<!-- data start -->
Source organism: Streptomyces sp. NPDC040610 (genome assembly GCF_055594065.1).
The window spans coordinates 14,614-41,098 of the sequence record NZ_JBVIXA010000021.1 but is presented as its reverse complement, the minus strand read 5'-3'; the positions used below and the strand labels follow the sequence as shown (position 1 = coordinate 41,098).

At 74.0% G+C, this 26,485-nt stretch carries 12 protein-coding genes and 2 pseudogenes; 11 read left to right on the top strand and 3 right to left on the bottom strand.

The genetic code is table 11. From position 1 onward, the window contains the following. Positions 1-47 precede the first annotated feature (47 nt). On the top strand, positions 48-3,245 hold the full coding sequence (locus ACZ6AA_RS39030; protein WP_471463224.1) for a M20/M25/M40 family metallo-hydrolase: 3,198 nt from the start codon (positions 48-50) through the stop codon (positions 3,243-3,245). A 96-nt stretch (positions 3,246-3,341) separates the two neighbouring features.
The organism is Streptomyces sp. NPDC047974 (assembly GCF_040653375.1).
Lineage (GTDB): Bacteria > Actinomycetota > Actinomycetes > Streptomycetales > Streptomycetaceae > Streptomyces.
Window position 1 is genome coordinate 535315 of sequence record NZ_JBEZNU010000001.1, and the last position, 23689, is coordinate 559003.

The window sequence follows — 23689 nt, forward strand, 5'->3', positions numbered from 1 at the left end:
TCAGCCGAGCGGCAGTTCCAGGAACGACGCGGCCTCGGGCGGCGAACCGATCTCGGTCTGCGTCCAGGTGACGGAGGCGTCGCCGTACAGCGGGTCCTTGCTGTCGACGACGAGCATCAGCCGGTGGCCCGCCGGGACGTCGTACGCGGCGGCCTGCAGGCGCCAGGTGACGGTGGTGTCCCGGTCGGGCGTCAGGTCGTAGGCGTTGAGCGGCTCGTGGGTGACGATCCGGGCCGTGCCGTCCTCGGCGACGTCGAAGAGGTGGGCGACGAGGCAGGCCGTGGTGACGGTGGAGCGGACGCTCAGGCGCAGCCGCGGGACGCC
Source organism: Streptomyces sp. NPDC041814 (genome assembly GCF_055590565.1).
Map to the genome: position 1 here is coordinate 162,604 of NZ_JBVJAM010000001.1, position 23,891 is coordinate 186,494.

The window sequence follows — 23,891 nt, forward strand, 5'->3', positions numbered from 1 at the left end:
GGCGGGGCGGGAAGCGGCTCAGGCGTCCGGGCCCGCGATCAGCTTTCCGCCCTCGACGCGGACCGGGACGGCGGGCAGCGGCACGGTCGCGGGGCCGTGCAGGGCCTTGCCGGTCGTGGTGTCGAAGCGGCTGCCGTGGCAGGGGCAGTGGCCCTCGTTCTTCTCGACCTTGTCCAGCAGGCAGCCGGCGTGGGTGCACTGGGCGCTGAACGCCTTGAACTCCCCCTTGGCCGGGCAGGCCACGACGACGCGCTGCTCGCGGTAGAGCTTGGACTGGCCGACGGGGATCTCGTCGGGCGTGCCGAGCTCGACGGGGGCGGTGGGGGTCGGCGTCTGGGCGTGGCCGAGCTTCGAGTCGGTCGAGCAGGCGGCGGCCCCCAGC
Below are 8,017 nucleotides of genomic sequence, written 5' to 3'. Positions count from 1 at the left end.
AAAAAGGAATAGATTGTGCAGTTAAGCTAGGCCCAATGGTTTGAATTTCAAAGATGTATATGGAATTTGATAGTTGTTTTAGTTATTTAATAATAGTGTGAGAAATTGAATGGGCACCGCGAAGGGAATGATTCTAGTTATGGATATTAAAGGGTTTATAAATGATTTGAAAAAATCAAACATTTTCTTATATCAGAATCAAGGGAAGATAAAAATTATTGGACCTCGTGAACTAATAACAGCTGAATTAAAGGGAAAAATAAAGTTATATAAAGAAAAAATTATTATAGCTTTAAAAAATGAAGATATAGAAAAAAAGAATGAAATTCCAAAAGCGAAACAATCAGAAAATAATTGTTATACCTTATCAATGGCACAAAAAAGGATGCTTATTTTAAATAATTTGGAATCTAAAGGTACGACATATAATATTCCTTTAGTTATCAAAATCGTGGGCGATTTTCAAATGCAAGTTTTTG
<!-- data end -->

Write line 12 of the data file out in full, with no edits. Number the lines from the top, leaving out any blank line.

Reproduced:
The window sequence follows — 23,891 nt, forward strand, 5'->3', positions numbered from 1 at the left end: